Bryant agreed to a $10.85 million, one-year deal with the Chicago Cubs, a record for a player eligible for arbitration for the first time.
"I guess for some players it might be stressful, but I really enjoyed the whole process of it," Bryant said before the start of the team's annual fan convention. "You play to get to this point in your career, and I've put in so much hard work behind the scenes to get to this point. It just feels so rewarding."
The previous mark was held by former Philadelphia slugger Ryan Howard, who was awarded $10 million by a three-person panel in 2008. The Cubs and Bryant avoided arbitration, and the 26-year-old third baseman receives a hefty raise after making $1.05 million last year.
"I don't look at money records," Bryant said. "I guess the records on the field are way more important, because when you're doing that, you know, you're helping the team. But it really is a cherry on top when you get paid millions of dollars to do something that you've loved since you were 4 years old."
The Cubs also reached one-year deals with right-hander Kyle Hendricks ($4,175,000), shortstop Addison Russell ($3.2 million) reliever Justin Wilson ($4.25 million) and infielder Tommy La Stella ($950,000). The team exchanged figures with reliever Justin Grimm, but president of baseball operations Theo Epstein said he hopes to strike a deal before an arbitration hearing.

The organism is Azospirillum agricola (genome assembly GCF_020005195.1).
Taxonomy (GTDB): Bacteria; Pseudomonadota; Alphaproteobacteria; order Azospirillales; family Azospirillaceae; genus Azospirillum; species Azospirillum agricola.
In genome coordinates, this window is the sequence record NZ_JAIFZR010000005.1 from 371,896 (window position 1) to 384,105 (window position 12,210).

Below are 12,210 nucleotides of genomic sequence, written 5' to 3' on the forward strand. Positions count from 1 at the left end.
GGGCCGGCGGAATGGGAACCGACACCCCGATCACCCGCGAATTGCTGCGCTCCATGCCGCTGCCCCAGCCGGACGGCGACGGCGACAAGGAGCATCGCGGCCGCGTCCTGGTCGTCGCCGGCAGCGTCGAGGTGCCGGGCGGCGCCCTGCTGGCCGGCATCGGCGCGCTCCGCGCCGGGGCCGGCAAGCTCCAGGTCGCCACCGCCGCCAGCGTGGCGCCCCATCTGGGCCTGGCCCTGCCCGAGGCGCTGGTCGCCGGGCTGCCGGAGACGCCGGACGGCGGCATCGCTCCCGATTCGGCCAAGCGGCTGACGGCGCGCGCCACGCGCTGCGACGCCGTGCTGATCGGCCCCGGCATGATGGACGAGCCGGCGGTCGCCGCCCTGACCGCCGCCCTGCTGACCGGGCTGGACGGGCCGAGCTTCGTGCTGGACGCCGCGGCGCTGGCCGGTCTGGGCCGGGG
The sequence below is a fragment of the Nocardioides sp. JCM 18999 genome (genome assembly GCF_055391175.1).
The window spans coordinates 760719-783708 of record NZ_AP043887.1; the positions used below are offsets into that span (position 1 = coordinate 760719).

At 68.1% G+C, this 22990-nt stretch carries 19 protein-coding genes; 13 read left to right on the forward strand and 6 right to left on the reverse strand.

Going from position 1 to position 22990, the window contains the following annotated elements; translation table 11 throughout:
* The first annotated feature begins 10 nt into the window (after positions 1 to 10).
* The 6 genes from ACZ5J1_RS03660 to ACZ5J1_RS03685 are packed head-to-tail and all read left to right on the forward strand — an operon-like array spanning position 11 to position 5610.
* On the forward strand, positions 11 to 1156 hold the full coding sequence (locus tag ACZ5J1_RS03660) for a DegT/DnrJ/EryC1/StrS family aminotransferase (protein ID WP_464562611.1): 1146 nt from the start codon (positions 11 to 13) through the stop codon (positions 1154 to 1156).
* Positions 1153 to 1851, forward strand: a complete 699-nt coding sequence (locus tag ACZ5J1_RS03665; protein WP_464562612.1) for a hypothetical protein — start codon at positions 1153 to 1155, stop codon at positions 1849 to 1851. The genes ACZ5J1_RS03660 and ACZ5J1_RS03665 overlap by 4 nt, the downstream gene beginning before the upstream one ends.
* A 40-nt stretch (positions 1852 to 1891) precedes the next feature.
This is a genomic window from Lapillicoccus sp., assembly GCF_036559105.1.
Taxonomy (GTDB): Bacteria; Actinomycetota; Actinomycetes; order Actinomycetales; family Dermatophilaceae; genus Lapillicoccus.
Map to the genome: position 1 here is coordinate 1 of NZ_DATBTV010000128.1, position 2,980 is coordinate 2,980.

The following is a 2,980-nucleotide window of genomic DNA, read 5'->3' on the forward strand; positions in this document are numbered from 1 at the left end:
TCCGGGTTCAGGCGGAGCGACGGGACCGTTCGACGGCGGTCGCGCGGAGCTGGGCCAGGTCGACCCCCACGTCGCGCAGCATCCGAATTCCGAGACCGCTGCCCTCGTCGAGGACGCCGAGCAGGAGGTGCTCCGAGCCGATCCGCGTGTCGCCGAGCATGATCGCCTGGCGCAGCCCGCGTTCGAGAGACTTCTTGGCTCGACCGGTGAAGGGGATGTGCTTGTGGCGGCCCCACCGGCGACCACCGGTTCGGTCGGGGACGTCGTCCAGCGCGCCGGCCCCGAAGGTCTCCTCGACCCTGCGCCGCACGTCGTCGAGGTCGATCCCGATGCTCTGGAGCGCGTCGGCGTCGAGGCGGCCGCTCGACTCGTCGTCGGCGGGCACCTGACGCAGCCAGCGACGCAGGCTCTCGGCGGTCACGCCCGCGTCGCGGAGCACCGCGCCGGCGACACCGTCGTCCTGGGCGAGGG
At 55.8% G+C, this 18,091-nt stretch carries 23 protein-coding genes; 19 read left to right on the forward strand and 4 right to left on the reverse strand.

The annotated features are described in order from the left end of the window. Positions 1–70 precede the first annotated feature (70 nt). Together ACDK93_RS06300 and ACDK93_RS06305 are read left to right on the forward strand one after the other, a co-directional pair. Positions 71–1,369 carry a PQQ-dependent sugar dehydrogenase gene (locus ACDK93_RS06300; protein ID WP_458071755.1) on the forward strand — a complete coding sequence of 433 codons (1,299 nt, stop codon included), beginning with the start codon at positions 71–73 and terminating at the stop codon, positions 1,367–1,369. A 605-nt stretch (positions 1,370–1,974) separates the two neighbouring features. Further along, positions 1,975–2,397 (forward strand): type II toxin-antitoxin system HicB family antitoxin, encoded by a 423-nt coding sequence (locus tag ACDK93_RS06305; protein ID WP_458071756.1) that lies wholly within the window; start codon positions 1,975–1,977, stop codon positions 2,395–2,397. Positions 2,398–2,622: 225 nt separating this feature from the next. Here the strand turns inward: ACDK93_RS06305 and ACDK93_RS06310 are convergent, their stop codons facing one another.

Bryant was selected by Chicago with the No. 2 pick in the 2013 draft, a key moment in the Cubs' ascension from perennial loser to annual championship contender. He hit .292 with 39 homers and 102 RBIs in 2016, winning the NL MVP award and helping Chicago win the World Series for the first time since 1908.
The 2015 NL Rookie of the Year batted .295 with 29 home runs and 73 RBIs last year.
"I'm happy for K.B. I thought he got a fair and record award," Epstein said, "which just shows a lot of the special things he's been able to accomplish and the special teams he's been on as well."
Epstein said there were no substantive discussions this winter on a long-term deal for Bryant, who is represented by Scott Boras.
"I'll hear anything that they have to offer," Bryant said. "I'd be a fool not to."
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